Late last week, Ashley and I drove to Auburn to pick up our gently used pop-up camper (translation: temporary housing). After hitching the camper up, we decided to get some dinner. Well, what restaurant in Auburn has a parking lot large enough to accommodate a truck with a camper in tow? Only one I could think of was the Hotel Auburn, with its incredible Ariccia Trattoria, a dining experience like no other. Yes, we were not dressed for a white table cloth dinner, and we were towing a camper, but we had a babysitter at home, so lookout fancy Auburn elites, here we came.
We sat down to a good meal, and during dinner and old friend who lives in Auburn stopped by our table to say hello. We caught him up on recent developments and our coming adventures. Like others, he was absolutely floored. But, unlike most, my friend was less shocked by what we are doing as by why were are doing it. What could have been a five minute chat became a 45 minute conversation over chicharrones (fancy word for chitlins), braised beef cheeks, duck fat poached striploin, and crispy duck.
We talked of the winding paths our lives have taken to get us where we wanted to go –only to find the destination wasn’t as advertised — and the difference between happiness and true joy. We kept coming back to the movie, Chef, a wonderfully relevant and occasionally irreverent film that parses these matters out nicely. By the time the Italian donuts came out, we were neck deep in an existential deconstruction of the American Dream. With the recurrent refrain,
There has to be more to life than this!
In Chef, the main character is a gourmet chef who made it to the top of his career only to find it squeezing the life out of him. Before he trades it all in for a taco truck, this chef tells his girlfriend, “I’m so f-ing lost,” to which she replies, “That’s a good place to start.” That line (and in some ways, the movie itself) reminds me of the story of the prodigal son.
In the Prodigal Son, a father’s youngest son chases after his own happiness, indulging all that the world has to offer, and squanders his father’s inheritance. This son hits rock bottom, realizing that the trappings of the world had lured him far from the joy of his father. He decides to renounce all the happiness the world has to offer (hoping to work as a hired hand on his father’s farm) just for a chance to find his joy again. But it is the father’s words to his elder son after the younger son returns that drive the point home:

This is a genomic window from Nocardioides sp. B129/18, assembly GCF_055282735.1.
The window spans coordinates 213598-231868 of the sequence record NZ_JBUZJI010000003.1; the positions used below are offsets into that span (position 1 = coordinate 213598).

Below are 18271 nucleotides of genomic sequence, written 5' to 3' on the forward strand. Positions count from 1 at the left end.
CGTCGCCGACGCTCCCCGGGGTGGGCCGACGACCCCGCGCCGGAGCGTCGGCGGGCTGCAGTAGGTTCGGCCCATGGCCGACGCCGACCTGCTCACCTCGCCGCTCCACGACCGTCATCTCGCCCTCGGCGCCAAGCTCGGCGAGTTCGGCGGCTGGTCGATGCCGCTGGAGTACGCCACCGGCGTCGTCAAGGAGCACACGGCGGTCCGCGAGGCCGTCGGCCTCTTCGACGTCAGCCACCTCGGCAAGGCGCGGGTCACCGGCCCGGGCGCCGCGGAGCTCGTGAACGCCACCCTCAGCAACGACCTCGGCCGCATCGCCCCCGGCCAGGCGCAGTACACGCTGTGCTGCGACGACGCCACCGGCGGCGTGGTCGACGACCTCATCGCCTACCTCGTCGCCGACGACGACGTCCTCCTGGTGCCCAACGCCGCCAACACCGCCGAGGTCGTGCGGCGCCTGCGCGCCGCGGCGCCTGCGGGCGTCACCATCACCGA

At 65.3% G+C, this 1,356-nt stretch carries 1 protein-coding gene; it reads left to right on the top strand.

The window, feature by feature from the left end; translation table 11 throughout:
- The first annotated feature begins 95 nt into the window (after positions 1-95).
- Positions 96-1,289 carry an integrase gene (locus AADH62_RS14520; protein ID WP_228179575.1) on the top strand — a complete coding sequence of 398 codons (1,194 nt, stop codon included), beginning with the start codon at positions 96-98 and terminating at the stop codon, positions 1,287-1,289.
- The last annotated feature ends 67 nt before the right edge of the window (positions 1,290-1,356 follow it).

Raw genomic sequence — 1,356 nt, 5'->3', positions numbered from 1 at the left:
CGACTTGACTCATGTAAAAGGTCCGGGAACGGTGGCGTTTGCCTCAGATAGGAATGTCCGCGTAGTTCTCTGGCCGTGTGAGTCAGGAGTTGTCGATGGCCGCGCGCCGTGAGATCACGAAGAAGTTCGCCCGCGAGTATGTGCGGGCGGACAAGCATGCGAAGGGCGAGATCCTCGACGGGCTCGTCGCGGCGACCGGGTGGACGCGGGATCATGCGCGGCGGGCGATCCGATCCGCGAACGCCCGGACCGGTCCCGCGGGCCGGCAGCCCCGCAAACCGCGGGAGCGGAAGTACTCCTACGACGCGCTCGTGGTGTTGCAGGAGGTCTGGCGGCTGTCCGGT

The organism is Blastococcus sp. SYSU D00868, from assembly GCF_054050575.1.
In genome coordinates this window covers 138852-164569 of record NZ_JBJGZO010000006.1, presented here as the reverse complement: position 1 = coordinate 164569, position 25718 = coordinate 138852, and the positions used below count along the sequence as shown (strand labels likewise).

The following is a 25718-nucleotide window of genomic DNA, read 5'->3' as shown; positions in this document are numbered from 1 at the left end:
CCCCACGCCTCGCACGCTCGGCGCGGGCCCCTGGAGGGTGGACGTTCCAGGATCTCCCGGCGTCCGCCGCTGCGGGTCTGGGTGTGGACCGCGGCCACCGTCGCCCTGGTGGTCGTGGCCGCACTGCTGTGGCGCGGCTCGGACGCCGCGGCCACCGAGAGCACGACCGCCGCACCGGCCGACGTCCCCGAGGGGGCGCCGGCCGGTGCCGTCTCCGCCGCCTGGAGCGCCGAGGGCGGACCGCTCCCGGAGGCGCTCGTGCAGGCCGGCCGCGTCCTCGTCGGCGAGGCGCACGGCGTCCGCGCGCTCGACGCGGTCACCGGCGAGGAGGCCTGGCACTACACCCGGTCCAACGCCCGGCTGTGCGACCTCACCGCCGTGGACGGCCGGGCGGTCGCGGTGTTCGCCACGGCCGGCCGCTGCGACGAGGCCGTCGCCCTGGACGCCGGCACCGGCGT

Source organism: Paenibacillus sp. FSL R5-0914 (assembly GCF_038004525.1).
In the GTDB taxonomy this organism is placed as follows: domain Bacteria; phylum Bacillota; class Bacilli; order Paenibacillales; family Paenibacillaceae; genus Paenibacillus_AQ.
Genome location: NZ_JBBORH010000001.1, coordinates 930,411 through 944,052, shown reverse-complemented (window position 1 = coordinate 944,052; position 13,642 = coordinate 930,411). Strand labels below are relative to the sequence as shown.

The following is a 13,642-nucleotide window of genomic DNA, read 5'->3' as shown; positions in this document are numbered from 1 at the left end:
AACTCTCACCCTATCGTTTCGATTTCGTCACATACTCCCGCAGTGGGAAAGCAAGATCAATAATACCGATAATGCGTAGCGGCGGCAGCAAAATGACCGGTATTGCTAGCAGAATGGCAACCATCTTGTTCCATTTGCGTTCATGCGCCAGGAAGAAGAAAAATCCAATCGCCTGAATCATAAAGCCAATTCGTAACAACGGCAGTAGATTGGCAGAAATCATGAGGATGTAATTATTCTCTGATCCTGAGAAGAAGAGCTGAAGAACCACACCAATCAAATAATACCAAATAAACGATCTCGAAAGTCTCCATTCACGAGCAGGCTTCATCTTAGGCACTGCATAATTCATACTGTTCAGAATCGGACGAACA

But we had to celebrate and rejoice, for this brother of yours was dead and has begun to live, and was lost and has been found.
(Luke 15:32.) What was lost now is found. What was dead has begin to live.
As Ashley and I visited with my old friend in Auburn, talking of how the simple joys of life too often die on the altar of our pursuit of happiness, it occurred to me, I once was dead. Dead to the world. Dead to my family. Dead to myself. Our conversation got me thinking about this grand and holy adventure Ashley and I find ourselves on in our journey towards transformation.
Only now, after walking away from everything I have worked my professional life to build, have I begin to live. The old me, the one who knew how to maneuver within the gears of the political system, who knew how to “get things done,” was lost. The old me, who built a successful law firm and who “made it” professionally had very little joy to show for it all. And, it was’t until I let that old me (who wasn’t fully alive anyway) die that I could begin to truly live. It wasn’t until I could surrender the pursuit of happiness that I could find true joy, deep and abiding. I have come to learn this is the natural order of things, this cycle of death and resurrection, of transformation and transfiguration. This is the true meaning of being “born again.”
And, it is all gift.